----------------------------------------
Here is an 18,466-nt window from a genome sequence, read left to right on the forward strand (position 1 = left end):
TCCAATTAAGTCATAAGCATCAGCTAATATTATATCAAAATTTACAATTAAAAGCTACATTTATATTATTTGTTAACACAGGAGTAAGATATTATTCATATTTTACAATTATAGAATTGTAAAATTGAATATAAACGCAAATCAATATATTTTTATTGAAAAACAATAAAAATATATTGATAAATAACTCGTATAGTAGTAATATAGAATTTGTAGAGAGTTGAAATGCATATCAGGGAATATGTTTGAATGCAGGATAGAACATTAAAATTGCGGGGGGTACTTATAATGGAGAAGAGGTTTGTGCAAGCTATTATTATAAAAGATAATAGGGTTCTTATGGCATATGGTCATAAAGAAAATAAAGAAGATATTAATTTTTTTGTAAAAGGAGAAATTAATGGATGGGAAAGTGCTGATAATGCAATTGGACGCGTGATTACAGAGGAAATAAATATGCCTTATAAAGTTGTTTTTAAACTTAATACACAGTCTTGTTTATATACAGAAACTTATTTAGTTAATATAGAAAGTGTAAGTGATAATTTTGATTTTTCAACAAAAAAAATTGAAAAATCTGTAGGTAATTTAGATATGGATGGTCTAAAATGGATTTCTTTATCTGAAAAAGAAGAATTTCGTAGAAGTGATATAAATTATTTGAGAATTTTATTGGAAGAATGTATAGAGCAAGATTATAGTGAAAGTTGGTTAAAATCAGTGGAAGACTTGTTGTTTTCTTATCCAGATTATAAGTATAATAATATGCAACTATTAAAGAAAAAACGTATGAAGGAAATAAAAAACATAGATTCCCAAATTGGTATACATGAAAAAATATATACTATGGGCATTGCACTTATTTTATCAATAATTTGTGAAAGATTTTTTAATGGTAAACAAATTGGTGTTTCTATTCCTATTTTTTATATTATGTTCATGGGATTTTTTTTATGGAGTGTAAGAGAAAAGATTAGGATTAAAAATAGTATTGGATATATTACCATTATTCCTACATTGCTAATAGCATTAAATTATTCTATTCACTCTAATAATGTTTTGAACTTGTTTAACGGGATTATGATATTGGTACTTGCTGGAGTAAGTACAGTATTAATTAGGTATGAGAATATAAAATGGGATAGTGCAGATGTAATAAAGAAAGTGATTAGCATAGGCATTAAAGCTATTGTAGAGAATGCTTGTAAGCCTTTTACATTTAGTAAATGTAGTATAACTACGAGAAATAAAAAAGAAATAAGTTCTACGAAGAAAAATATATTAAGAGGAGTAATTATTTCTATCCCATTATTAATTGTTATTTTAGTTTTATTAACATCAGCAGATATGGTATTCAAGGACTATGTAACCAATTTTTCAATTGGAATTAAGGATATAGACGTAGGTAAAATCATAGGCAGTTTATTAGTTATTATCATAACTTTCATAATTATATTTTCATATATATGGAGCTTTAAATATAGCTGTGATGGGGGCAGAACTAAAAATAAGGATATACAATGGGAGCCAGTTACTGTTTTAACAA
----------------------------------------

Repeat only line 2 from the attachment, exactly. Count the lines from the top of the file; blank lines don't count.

TCCAATTAAGTCATAAGCATCAGCTAATATTATATCAAAATTTACAATTAAAAGCTACATTTATATTATTTGTTAACACAGGAGTAAGATATTATTCATATTTTACAATTATAGAATTGTAAAATTGAATATAAACGCAAATCAATATATTTTTATTGAAAAACAATAAAAATATATTGATAAATAACTCGTATAGTAGTAATATAGAATTTGTAGAGAGTTGAAATGCATATCAGGGAATATGTTTGAATGCAGGATAGAACATTAAAATTGCGGGGGGTACTTATAATGGAGAAGAGGTTTGTGCAAGCTATTATTATAAAAGATAATAGGGTTCTTATGGCATATGGTCATAAAGAAAATAAAGAAGATATTAATTTTTTTGTAAAAGGAGAAATTAATGGATGGGAAAGTGCTGATAATGCAATTGGACGCGTGATTACAGAGGAAATAAATATGCCTTATAAAGTTGTTTTTAAACTTAATACACAGTCTTGTTTATATACAGAAACTTATTTAGTTAATATAGAAAGTGTAAGTGATAATTTTGATTTTTCAACAAAAAAAATTGAAAAATCTGTAGGTAATTTAGATATGGATGGTCTAAAATGGATTTCTTTATCTGAAAAAGAAGAATTTCGTAGAAGTGATATAAATTATTTGAGAATTTTATTGGAAGAATGTATAGAGCAAGATTATAGTGAAAGTTGGTTAAAATCAGTGGAAGACTTGTTGTTTTCTTATCCAGATTATAAGTATAATAATATGCAACTATTAAAGAAAAAACGTATGAAGGAAATAAAAAACATAGATTCCCAAATTGGTATACATGAAAAAATATATACTATGGGCATTGCACTTATTTTATCAATAATTTGTGAAAGATTTTTTAATGGTAAACAAATTGGTGTTTCTATTCCTATTTTTTATATTATGTTCATGGGATTTTTTTTATGGAGTGTAAGAGAAAAGATTAGGATTAAAAATAGTATTGGATATATTACCATTATTCCTACATTGCTAATAGCATTAAATTATTCTATTCACTCTAATAATGTTTTGAACTTGTTTAACGGGATTATGATATTGGTACTTGCTGGAGTAAGTACAGTATTAATTAGGTATGAGAATATAAAATGGGATAGTGCAGATGTAATAAAGAAAGTGATTAGCATAGGCATTAAAGCTATTGTAGAGAATGCTTGTAAGCCTTTTACATTTAGTAAATGTAGTATAACTACGAGAAATAAAAAAGAAATAAGTTCTACGAAGAAAAATATATTAAGAGGAGTAATTATTTCTATCCCATTATTAATTGTTATTTTAGTTTTATTAACATCAGCAGATATGGTATTCAAGGACTATGTAACCAATTTTTCAATTGGAATTAAGGATATAGACGTAGGTAAAATCATAGGCAGTTTATTAGTTATTATCATAACTTTCATAATTATATTTTCATATATATGGAGCTTTAAATATAGCTGTGATGGGGGCAGAACTAAAAATAAGGATATACAATGGGAGCCAGTTACTGTTTTAACAA